Implementing blind signature on ed25519

Blind signature is a cryptographic scheme, which allows for a signature creation on an encrypted message that is also valid on the decrypted message. This powerful scheme enables many anonymous schemes to exist. The process of a blind signature can be visualized as follows:

  1. Alice prepares a letter.
  2. Alice place it into an envelope along with carbon paper.
  3. Bob signs the envelope.
  4. Alice takes out the signed letter from the envelope.

As a result, Bob learns nothing about the content of the letter, while Alice ends up with the letter signed by Bob.

Bob signs the letter without knowing its content

Bob signs the letter without knowing its content

Although this schema is widely known for RSA 1, it is hard to find it for other algorithms like EdDSA. In this post, we will look at how to implement blind signature on ed25519.

Before we jump to equations, let’s recall some facts about elliptic-curve cryptography:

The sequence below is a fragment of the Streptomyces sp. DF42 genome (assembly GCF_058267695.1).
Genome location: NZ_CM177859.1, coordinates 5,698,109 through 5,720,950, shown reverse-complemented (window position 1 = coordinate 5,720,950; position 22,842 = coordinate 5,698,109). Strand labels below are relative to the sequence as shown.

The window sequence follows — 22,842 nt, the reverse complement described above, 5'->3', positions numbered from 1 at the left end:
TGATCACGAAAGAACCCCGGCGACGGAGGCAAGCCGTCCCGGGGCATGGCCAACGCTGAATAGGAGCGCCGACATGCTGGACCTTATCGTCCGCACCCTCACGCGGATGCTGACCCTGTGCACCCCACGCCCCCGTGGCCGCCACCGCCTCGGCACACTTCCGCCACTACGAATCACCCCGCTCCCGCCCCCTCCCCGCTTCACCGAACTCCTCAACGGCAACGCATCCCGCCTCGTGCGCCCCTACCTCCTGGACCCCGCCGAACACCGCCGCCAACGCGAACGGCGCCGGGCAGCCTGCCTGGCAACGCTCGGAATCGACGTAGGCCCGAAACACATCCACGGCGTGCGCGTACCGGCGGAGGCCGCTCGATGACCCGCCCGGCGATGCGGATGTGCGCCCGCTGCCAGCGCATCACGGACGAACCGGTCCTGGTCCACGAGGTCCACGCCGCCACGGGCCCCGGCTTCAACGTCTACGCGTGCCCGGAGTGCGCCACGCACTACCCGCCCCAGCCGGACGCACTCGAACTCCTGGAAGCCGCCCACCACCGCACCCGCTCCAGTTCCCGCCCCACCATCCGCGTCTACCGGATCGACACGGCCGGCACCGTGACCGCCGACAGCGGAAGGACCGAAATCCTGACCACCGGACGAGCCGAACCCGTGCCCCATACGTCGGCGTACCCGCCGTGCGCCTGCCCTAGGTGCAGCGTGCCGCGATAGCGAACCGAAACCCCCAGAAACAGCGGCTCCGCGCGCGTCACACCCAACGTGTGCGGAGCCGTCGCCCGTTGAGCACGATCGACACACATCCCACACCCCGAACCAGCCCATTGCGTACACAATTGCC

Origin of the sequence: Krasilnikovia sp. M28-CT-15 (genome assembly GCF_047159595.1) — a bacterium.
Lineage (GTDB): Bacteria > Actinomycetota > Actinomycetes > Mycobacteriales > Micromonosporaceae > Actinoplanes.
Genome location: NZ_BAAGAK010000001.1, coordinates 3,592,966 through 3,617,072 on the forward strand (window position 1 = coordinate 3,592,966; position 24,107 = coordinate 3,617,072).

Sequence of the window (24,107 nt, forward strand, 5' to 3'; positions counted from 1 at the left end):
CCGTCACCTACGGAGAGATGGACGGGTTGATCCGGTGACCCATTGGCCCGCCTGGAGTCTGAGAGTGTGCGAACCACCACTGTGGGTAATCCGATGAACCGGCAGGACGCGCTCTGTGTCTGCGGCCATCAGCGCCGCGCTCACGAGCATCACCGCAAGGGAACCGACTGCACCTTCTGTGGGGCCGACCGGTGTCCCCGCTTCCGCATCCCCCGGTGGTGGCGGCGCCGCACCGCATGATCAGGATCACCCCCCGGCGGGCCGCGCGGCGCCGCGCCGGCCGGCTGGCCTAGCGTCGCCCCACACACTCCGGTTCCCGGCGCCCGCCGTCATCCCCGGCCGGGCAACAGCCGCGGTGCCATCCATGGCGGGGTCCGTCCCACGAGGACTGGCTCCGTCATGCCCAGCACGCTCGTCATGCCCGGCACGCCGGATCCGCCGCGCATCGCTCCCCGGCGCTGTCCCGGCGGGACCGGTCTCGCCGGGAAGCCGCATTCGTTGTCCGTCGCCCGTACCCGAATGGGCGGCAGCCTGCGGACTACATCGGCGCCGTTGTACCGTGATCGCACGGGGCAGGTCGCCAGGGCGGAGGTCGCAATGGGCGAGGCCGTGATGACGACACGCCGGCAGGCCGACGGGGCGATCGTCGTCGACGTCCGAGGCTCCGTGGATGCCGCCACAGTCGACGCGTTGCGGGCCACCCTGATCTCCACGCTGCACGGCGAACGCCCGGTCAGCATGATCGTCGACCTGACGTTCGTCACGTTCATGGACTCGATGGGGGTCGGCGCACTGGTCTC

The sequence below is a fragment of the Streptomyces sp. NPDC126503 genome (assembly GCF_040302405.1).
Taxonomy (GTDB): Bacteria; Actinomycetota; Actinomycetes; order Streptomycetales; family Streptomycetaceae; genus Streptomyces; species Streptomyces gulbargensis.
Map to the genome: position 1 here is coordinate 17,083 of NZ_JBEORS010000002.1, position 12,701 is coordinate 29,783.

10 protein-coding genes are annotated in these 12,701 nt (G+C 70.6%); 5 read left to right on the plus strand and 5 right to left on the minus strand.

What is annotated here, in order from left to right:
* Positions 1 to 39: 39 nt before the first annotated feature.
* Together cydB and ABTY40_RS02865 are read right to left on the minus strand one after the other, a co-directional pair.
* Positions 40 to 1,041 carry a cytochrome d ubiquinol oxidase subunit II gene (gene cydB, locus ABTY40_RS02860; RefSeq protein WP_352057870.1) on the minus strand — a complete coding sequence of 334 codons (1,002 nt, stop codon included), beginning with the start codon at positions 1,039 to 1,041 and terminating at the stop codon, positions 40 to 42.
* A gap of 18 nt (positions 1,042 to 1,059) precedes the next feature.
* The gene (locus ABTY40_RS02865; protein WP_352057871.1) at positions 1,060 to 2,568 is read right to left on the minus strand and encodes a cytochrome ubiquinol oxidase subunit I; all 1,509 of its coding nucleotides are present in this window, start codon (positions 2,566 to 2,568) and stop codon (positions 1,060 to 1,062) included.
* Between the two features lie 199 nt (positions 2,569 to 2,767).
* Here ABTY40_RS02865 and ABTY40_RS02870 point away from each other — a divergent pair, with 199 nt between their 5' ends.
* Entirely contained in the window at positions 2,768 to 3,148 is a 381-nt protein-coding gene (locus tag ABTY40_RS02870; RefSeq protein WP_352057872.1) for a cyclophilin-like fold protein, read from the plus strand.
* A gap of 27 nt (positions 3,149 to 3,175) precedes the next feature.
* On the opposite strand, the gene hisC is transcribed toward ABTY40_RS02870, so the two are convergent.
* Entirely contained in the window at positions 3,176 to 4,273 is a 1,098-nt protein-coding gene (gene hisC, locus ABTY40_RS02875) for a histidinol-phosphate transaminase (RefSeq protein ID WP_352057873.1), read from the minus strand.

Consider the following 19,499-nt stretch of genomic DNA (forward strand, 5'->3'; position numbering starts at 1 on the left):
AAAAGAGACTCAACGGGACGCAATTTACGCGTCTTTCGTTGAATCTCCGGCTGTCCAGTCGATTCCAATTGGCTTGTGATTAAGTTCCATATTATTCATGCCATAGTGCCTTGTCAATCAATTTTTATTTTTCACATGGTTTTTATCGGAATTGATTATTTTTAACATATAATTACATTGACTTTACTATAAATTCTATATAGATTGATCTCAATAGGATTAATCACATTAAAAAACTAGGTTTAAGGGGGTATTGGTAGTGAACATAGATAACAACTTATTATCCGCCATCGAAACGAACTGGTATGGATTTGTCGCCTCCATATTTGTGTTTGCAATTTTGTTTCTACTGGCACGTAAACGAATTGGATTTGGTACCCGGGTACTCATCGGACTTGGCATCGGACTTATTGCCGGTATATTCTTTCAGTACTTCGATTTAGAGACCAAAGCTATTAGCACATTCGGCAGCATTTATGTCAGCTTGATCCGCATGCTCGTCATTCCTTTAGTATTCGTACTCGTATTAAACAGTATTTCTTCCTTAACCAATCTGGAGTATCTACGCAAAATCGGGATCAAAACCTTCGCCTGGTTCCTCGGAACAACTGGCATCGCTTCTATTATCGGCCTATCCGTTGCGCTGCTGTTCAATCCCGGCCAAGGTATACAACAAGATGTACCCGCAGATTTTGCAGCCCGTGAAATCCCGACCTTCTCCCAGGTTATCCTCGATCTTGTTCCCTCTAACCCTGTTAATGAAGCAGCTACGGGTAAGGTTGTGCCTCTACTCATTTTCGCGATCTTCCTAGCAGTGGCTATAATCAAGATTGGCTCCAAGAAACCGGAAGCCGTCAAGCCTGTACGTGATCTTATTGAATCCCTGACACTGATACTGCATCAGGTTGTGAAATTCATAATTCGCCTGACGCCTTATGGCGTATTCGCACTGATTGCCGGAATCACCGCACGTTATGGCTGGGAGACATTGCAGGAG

Let’s assume a voting process where Alice is a voter and Bob is an authorization unit who signs ballot papers making them valid votes. Since Alice doesn’t want to disclose her vote option to Bob, they proceed with the blind signature protocol.


The process of signing blindly is interactive and consists of four steps, starting from Bob:

  1. Bob generates random number (nonce) $k$ in range $(1, L-1)$, computes point $$R=k \times G$$ and sends $R$ to Alice.

  2. Alice picks two random numbers $a$ and $b$ in the range $(1, L-1)$, use them to compute challenge number $e$, $$\begin{aligned} R’ &= R + (a \times G) + (b \times P) \\ e’ &= H(R’|| P || M) \\ e &= e\prime + b \pmod{L} \end{aligned}$$ and sends number $e$ to Bob.

  3. Bob calculates a signature $$s = e \times x + k \pmod{L}$$ and sends $s$ to Alice.

  4. Alice calculate $$s’ = s + a \pmod{L}$$

The pair \((R’, s’)\) is a valid signature on transaction $M$.

In the first step, point $R$ is Bob’s public commitment to his secret $k$. In other words, value $R$ guarantees that Bob has not changed the nonce $k$ between steps 1 and 3 without revealing $k$ to Alice.

The number $k$ must be used only once (nonce—number once)—it must not be re-used between signatures.

However, there is no loss of signature blindness even if the value $k$ gets revealed—malicious Bob can not influence Alice’s anonymity.

You can find the experimental implementation in TypeScript here.

Read the discussion on stackoverflow.